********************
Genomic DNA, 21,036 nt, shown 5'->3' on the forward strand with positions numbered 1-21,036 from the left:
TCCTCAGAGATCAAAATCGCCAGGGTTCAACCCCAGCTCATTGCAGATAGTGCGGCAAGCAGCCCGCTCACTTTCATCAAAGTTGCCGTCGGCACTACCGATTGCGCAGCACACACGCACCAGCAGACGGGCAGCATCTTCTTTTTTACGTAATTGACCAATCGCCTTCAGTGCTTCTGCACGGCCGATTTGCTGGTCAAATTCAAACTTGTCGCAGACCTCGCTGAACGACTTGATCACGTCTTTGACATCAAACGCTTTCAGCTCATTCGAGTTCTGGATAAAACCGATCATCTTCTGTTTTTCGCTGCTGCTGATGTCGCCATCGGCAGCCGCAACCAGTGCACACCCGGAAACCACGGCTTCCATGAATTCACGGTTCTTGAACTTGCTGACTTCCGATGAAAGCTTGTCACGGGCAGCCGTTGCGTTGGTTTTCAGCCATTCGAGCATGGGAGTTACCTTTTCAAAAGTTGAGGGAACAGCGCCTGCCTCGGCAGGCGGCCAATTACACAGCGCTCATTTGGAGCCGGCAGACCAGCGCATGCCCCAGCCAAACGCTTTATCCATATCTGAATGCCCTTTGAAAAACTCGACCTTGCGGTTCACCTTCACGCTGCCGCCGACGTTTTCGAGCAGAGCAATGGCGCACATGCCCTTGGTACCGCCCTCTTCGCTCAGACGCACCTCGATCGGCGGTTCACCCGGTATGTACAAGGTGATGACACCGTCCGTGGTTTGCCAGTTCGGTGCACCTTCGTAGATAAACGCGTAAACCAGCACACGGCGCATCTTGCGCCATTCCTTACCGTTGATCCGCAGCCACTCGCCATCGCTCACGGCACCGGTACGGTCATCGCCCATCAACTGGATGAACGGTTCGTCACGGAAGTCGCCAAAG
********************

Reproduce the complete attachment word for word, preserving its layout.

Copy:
Genomic DNA, 21,036 nt, shown 5'->3' on the forward strand with positions numbered 1-21,036 from the left:
TCCTCAGAGATCAAAATCGCCAGGGTTCAACCCCAGCTCATTGCAGATAGTGCGGCAAGCAGCCCGCTCACTTTCATCAAAGTTGCCGTCGGCACTACCGATTGCGCAGCACACACGCACCAGCAGACGGGCAGCATCTTCTTTTTTACGTAATTGACCAATCGCCTTCAGTGCTTCTGCACGGCCGATTTGCTGGTCAAATTCAAACTTGTCGCAGACCTCGCTGAACGACTTGATCACGTCTTTGACATCAAACGCTTTCAGCTCATTCGAGTTCTGGATAAAACCGATCATCTTCTGTTTTTCGCTGCTGCTGATGTCGCCATCGGCAGCCGCAACCAGTGCACACCCGGAAACCACGGCTTCCATGAATTCACGGTTCTTGAACTTGCTGACTTCCGATGAAAGCTTGTCACGGGCAGCCGTTGCGTTGGTTTTCAGCCATTCGAGCATGGGAGTTACCTTTTCAAAAGTTGAGGGAACAGCGCCTGCCTCGGCAGGCGGCCAATTACACAGCGCTCATTTGGAGCCGGCAGACCAGCGCATGCCCCAGCCAAACGCTTTATCCATATCTGAATGCCCTTTGAAAAACTCGACCTTGCGGTTCACCTTCACGCTGCCGCCGACGTTTTCGAGCAGAGCAATGGCGCACATGCCCTTGGTACCGCCCTCTTCGCTCAGACGCACCTCGATCGGCGGTTCACCCGGTATGTACAAGGTGATGACACCGTCCGTGGTTTGCCAGTTCGGTGCACCTTCGTAGATAAACGCGTAAACCAGCACACGGCGCATCTTGCGCCATTCCTTACCGTTGATCCGCAGCCACTCGCCATCGCTCACGGCACCGGTACGGTCATCGCCCATCAACTGGATGAACGGTTCGTCACGGAAGTCGCCAAAG